A Brief History of Swanbank
The first Methodist Society in Burslem was founded around 1740 by potters after their return from the Bristol Docks, having been converted through the ministry of John Wesley, the founder of Methodism. He was later to pay 16 visits to the town, where he claimed ‘the first Methodist society in the land’ had been formed – in Burslem itself. The Primitive Methodist denomination began in the Potteries at Mow Cop when both Hugh Bourne and William Clowes left Burslem Wesleyan Methodism at the turn of the nineteenth century. In 1835 further division at the church saw the formation of the Burslem Sunday School at Hill Top. Hill Top became the head of a federation of Free Methodist Churches and then joined the United Methodist Free Churches with its own circuit.
The old church, first built on its present spot around 1801, was given a complete new stone frontage in 1875. In 1970 this building was demolished and replaced in 1971 by a complete new worship centre, with accompanying vestries. The old school buildings, which once housed the first public school in the city, and were made famous for being Arnold Bennett’s own day school (forming the backcloth of his novels) were thoroughly modernised during the eighties. At the time of writing they are extensively used together with the newer premises for church and community activities. In 1987 the Minister’s own study and the secretary’s office was located at the church – as the influence and work of the Mission was growing at a pace the latter part of the eighties saw part-time paid helpers being appointed to work alongside the Minister. The early nineties saw a second ‘Half-Way House’ for the homeless open to complement the already existing building which had been erected some ten years previously. Sadly there is no shelter now, instead the Mission contacts the Salvation Army, YMCA or Potteries Young Homeless and pays the bill.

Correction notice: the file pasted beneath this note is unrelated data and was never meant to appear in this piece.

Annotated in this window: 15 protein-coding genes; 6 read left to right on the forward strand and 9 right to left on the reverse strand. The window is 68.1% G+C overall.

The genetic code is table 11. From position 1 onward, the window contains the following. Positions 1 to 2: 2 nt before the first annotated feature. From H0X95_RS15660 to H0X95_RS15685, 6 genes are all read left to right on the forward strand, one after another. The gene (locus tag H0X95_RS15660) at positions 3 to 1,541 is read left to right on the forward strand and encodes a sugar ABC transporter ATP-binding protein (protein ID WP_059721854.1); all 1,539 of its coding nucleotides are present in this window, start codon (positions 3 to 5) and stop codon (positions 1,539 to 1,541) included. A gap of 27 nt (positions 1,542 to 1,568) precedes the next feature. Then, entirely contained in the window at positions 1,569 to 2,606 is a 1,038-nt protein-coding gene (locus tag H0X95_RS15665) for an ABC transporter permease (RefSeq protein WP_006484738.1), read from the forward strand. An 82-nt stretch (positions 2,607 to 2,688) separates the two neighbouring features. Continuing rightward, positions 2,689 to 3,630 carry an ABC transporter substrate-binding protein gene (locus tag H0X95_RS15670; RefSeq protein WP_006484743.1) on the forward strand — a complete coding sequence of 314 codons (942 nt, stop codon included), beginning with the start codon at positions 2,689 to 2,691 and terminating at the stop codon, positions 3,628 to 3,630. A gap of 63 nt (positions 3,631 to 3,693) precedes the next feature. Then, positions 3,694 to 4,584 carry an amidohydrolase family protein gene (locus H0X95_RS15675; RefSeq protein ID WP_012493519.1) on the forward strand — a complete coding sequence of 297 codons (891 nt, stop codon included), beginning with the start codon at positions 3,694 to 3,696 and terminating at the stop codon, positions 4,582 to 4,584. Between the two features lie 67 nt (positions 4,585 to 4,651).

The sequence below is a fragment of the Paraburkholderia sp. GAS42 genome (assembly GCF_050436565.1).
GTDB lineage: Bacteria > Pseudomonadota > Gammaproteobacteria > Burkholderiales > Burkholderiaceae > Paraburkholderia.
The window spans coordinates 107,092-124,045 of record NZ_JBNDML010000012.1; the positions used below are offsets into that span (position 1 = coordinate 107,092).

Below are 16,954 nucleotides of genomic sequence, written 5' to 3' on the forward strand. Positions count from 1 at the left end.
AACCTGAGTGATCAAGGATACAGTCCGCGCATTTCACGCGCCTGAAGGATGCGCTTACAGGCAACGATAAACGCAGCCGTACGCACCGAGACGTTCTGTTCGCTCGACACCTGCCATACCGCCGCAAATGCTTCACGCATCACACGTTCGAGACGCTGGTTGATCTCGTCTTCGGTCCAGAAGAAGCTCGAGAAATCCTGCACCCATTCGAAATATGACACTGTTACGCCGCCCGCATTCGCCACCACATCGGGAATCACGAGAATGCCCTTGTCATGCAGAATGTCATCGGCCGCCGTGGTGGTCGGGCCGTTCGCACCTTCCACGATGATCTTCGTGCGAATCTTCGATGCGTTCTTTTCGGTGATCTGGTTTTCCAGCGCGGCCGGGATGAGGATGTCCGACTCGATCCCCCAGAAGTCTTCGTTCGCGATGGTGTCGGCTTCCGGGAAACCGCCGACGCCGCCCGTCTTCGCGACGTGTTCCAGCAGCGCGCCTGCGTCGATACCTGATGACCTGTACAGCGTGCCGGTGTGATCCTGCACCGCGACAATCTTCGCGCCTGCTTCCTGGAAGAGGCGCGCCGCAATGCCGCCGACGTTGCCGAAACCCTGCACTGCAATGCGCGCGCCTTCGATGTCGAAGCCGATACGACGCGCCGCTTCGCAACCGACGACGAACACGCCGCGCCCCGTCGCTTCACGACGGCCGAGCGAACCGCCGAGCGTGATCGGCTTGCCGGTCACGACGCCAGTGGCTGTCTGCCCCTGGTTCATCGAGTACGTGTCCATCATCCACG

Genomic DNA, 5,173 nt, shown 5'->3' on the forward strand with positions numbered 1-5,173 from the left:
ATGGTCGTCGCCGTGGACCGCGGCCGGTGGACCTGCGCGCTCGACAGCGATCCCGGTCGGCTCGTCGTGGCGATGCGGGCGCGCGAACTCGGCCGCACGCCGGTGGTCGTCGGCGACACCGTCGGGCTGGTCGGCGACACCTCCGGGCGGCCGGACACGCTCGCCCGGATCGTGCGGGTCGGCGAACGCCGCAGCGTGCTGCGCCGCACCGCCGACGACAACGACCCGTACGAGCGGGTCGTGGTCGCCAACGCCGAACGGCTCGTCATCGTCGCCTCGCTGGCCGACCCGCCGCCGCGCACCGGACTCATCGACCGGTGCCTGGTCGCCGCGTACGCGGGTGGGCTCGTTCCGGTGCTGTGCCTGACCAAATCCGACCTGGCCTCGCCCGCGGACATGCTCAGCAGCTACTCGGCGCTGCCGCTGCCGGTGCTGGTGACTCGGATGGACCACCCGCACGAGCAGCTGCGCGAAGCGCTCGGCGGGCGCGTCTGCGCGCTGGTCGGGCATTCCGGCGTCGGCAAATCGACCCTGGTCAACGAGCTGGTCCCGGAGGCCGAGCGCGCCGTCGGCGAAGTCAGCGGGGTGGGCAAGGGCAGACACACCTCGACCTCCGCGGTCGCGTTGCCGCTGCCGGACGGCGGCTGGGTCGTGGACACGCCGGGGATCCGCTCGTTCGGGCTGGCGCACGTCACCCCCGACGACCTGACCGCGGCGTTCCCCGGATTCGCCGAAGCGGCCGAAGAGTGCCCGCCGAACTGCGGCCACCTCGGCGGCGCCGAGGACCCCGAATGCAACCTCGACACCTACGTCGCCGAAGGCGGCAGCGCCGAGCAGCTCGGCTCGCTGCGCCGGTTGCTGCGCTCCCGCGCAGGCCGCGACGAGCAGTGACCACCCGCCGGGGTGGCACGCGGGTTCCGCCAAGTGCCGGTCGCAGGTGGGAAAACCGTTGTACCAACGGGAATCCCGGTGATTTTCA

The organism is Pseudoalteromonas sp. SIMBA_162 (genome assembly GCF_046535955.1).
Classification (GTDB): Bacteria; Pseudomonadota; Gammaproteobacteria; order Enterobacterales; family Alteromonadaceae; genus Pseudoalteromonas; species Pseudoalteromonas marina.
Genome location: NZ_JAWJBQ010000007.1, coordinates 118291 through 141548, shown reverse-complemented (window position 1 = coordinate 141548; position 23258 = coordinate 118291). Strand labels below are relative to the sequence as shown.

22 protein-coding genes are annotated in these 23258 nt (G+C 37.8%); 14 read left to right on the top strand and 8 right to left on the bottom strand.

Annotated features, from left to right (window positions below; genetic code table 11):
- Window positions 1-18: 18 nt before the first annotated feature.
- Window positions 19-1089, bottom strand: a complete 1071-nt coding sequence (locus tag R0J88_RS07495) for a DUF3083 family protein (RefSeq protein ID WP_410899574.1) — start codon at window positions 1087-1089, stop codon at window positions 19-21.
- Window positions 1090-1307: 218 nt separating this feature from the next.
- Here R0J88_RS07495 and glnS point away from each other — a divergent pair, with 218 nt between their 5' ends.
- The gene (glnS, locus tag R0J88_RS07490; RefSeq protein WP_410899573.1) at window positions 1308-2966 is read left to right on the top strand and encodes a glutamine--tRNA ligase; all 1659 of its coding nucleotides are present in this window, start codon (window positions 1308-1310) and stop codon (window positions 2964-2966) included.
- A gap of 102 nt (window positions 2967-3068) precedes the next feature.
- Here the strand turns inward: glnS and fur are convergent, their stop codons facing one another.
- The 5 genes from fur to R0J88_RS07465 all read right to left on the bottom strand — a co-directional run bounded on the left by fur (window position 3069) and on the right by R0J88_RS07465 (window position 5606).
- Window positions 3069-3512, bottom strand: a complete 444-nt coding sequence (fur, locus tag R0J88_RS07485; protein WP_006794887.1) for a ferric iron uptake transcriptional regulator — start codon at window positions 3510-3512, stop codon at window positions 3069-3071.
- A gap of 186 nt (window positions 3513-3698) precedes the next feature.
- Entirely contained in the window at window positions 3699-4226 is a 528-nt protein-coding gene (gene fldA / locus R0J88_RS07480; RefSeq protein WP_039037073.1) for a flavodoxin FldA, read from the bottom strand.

The 1980’s and 1990’s saw many modernisation schemes; toilets built on the first floor, a new entrance, prayer chapel and main toilet block were built and opened in 2001.
There can be little doubt that the Burslem Mission (locally known as ‘Swanbank’) with its geographical location and many varied ministries forms a vital part of Burslem town centre life and continues to care for many in the name of Jesus.